After the huge financial crisis in 2013 provoked by the problems at the Co-operative Bank, the pressure was on to reform the structure of the Co-operative Group as quickly as possible. The Group had borrowed heavily and urgent action was needed to reassure the lending banks. A completely new structure was adopted in September 2014.
In the spring of 2014, while the reform debate was settling on the idea of a largely professional board with an elected National Members' Council, we published this article on Springboard.
The forgotten reform
The process of reform in how the Co-operative is run is moving fast. Elected members have reviewed a second revision of draft proposals and a version 3 is expected by mid to late July.
Much of the focus has been on the composition and powers of the board and the proposed new member council. These are important questions. As we have pointed out on Springboard, the balance and separation of powers between these two bodies is the crucial issue for member control of the Co-operative at the highest level.
What has been missing however is any real thinking about how ordinary but loyal and active members can take part in the Co-operative and have any influence over how it is run. We should be thinking about how the Co-operative will show itself to be unique, genuinely different from other businesses in the communities where it operates.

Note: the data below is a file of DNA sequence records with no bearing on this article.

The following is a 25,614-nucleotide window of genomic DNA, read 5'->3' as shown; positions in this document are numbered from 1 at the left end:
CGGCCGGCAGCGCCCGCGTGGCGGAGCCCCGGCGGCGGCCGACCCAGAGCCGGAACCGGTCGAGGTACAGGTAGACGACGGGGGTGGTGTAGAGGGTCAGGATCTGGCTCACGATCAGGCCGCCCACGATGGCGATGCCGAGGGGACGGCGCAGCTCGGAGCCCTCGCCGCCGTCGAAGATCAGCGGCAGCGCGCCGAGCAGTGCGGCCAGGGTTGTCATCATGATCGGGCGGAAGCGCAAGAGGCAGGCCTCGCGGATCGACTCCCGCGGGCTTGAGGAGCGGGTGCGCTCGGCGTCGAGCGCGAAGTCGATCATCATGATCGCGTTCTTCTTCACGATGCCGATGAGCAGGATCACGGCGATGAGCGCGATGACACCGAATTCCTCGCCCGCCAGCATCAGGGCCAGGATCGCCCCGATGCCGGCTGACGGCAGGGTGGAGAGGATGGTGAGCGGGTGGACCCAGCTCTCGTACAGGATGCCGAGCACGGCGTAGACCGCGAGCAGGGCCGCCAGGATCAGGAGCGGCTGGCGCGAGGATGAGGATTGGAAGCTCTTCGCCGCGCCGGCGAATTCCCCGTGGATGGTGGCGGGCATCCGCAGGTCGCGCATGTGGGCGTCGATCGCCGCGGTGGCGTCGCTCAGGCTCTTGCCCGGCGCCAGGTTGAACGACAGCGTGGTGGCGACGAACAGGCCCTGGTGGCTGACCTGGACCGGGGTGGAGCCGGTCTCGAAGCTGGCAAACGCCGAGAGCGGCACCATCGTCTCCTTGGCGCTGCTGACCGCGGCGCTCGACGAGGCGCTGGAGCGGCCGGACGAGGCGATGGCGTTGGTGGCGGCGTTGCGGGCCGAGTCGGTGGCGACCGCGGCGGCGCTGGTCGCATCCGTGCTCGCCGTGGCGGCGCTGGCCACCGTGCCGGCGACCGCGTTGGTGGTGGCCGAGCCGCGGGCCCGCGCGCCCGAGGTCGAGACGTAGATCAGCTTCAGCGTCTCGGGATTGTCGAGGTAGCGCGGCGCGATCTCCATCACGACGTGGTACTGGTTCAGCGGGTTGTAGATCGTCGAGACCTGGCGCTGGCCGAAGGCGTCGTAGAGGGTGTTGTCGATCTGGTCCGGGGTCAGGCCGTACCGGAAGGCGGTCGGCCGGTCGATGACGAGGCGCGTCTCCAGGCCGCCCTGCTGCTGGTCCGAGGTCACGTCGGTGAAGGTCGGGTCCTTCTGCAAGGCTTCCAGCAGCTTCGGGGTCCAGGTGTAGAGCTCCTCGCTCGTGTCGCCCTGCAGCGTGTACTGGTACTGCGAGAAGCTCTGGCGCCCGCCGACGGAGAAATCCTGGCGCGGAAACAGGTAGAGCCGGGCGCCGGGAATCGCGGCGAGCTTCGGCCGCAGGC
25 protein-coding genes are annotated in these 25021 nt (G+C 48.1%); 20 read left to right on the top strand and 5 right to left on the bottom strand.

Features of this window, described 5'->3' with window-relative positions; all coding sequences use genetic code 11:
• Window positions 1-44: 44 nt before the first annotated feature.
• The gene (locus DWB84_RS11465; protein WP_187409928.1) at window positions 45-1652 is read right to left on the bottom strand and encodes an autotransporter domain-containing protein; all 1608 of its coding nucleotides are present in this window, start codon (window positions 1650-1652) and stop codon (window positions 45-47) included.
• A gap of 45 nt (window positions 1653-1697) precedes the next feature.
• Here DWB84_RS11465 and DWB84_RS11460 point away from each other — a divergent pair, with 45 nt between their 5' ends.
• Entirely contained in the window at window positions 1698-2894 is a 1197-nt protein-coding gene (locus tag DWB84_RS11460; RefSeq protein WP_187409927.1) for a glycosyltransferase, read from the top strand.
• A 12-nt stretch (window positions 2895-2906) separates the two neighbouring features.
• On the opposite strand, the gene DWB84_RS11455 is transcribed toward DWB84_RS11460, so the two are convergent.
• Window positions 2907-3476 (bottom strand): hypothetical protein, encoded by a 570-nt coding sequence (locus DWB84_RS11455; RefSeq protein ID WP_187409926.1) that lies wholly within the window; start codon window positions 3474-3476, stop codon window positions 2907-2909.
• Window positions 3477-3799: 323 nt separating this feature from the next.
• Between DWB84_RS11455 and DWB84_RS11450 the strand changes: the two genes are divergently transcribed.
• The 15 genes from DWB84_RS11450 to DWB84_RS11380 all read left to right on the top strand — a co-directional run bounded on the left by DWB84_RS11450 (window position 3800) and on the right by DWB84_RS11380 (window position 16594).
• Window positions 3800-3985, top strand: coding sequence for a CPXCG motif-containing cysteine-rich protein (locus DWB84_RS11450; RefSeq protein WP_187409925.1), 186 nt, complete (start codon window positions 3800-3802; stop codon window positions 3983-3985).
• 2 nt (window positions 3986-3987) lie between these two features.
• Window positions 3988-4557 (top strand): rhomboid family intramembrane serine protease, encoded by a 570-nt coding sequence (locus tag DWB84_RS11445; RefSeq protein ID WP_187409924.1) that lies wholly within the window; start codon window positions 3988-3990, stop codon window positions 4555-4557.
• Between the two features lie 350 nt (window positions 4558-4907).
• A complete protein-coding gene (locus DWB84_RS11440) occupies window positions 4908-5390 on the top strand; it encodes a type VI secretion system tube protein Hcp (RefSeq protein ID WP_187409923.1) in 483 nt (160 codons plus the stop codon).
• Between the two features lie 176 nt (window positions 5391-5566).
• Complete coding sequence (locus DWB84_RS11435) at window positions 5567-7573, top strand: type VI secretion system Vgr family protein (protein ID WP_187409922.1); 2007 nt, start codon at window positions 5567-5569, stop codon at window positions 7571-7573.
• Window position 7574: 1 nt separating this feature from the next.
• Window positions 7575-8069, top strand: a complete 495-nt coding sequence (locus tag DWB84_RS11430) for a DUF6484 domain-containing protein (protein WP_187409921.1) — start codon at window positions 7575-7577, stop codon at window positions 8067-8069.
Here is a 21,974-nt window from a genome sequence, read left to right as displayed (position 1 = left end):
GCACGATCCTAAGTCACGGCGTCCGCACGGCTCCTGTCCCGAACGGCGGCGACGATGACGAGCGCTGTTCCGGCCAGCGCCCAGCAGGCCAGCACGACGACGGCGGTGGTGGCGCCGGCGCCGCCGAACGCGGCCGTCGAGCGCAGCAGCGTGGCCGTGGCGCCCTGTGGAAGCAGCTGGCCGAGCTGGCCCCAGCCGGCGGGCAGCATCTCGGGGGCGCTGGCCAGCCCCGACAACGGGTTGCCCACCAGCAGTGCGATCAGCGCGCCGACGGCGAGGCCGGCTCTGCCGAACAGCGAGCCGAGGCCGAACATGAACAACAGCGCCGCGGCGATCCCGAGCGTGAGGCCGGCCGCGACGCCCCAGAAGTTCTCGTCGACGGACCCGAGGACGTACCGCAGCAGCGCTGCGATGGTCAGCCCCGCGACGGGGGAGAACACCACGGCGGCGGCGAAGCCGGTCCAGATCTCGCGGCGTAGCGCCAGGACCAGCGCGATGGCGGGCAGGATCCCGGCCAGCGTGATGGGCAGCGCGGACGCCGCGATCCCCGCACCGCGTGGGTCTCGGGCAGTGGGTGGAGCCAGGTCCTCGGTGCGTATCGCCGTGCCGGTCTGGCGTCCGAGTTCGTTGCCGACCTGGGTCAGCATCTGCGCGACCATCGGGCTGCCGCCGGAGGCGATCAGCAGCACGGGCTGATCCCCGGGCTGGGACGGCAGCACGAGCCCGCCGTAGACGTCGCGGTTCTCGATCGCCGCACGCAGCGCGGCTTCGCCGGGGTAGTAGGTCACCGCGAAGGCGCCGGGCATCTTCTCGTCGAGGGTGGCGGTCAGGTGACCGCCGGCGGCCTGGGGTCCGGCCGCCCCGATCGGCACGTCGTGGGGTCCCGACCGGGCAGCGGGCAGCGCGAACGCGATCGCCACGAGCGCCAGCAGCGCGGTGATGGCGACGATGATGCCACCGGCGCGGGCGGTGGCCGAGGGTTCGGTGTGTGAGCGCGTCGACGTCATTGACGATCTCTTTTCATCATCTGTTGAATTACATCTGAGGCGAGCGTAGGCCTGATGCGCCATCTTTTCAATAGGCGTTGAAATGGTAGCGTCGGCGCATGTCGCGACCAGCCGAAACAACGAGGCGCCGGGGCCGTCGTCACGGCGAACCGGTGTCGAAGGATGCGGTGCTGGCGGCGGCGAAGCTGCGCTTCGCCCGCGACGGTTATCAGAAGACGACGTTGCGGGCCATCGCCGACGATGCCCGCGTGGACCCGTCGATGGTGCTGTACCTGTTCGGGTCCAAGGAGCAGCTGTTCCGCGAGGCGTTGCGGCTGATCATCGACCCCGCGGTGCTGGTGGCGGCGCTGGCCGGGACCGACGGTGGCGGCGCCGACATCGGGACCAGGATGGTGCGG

It is assumed that there will be local committees in some form, perhaps based on the existing area committees, and that they will help the Co-operative “deliver” its social goals in communities. This usually means organising events, or funding community activities.
This is important, but social goals are not what make the Co-operative unique and different.
It is also widely argued that local committees will be needed to act as a link to the member council - feeding ideas in from members.
This is important too, but to ordinary members it won’t seem any different to what we have now. They still won’t feel like it is their co-operative. It will still seem that the real decisions are taken elsewhere.
We have argued on Springboard that we need a big culture change, a ‘co-operative spring’ to overcome this problem - the alienation of ordinary members. We think that’s about creating a 21st century, open co-operative, making the best use of technology so that members can input directly. This isn’t about using social media as another marketing tool.
We like the example of Wikipedia. If you need to change a page on Wikipedia, you don’t stand for election to a committee. You don’t propose a motion in the Wikimedia foundation. You just click ‘Edit’. We need more ‘Edit’ buttons in the Co-operative.
There is no earthly reason why for example, with modern technology, local members should not be able to change the range of products sold locally to suit the community.
But its not just about product range. We believe that we need to empower local managers and staff to work with members and respond to their ideas. That could mean changing aspects of how the store is run, or it could mean getting involved in a local event.
The local co-operative would be a part of the community - like the local co-operative societies were many years ago.
That would make The Co-operative truly unique and altogether different.